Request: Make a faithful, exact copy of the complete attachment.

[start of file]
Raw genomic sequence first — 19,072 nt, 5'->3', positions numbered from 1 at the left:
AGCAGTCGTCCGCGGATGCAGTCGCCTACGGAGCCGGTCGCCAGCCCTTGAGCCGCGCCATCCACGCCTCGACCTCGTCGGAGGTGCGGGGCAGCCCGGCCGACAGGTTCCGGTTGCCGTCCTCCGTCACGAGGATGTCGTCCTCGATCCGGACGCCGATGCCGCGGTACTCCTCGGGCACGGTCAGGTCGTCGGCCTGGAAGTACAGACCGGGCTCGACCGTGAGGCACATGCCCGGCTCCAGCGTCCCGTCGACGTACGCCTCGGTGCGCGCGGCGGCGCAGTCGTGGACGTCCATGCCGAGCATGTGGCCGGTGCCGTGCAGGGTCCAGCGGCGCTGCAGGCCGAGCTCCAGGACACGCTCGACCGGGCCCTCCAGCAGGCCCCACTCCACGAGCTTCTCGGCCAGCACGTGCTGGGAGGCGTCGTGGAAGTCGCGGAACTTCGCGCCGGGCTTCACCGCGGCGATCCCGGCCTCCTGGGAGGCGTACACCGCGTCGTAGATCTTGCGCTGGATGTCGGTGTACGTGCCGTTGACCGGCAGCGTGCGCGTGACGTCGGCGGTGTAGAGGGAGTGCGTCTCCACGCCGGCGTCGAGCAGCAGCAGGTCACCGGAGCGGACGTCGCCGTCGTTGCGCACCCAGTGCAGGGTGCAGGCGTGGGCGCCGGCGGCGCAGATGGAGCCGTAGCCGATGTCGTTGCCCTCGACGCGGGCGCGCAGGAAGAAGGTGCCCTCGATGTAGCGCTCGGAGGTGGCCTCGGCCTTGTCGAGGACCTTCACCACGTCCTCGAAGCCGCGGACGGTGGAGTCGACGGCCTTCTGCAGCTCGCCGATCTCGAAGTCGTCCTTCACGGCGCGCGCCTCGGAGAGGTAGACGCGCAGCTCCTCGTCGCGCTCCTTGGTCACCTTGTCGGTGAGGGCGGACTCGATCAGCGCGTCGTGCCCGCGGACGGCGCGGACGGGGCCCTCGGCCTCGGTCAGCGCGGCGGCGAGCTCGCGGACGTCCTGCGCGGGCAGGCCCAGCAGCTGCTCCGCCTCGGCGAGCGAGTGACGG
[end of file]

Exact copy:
Raw genomic sequence first — 19,072 nt, 5'->3', positions numbered from 1 at the left:
AGCAGTCGTCCGCGGATGCAGTCGCCTACGGAGCCGGTCGCCAGCCCTTGAGCCGCGCCATCCACGCCTCGACCTCGTCGGAGGTGCGGGGCAGCCCGGCCGACAGGTTCCGGTTGCCGTCCTCCGTCACGAGGATGTCGTCCTCGATCCGGACGCCGATGCCGCGGTACTCCTCGGGCACGGTCAGGTCGTCGGCCTGGAAGTACAGACCGGGCTCGACCGTGAGGCACATGCCCGGCTCCAGCGTCCCGTCGACGTACGCCTCGGTGCGCGCGGCGGCGCAGTCGTGGACGTCCATGCCGAGCATGTGGCCGGTGCCGTGCAGGGTCCAGCGGCGCTGCAGGCCGAGCTCCAGGACACGCTCGACCGGGCCCTCCAGCAGGCCCCACTCCACGAGCTTCTCGGCCAGCACGTGCTGGGAGGCGTCGTGGAAGTCGCGGAACTTCGCGCCGGGCTTCACCGCGGCGATCCCGGCCTCCTGGGAGGCGTACACCGCGTCGTAGATCTTGCGCTGGATGTCGGTGTACGTGCCGTTGACCGGCAGCGTGCGCGTGACGTCGGCGGTGTAGAGGGAGTGCGTCTCCACGCCGGCGTCGAGCAGCAGCAGGTCACCGGAGCGGACGTCGCCGTCGTTGCGCACCCAGTGCAGGGTGCAGGCGTGGGCGCCGGCGGCGCAGATGGAGCCGTAGCCGATGTCGTTGCCCTCGACGCGGGCGCGCAGGAAGAAGGTGCCCTCGATGTAGCGCTCGGAGGTGGCCTCGGCCTTGTCGAGGACCTTCACCACGTCCTCGAAGCCGCGGACGGTGGAGTCGACGGCCTTCTGCAGCTCGCCGATCTCGAAGTCGTCCTTCACGGCGCGCGCCTCGGAGAGGTAGACGCGCAGCTCCTCGTCGCGCTCCTTGGTCACCTTGTCGGTGAGGGCGGACTCGATCAGCGCGTCGTGCCCGCGGACGGCGCGGACGGGGCCCTCGGCCTCGGTCAGCGCGGCGGCGAGCTCGCGGACGTCCTGCGCGGGCAGGCCCAGCAGCTGCTCCGCCTCGGCGAGCGAGTGACGG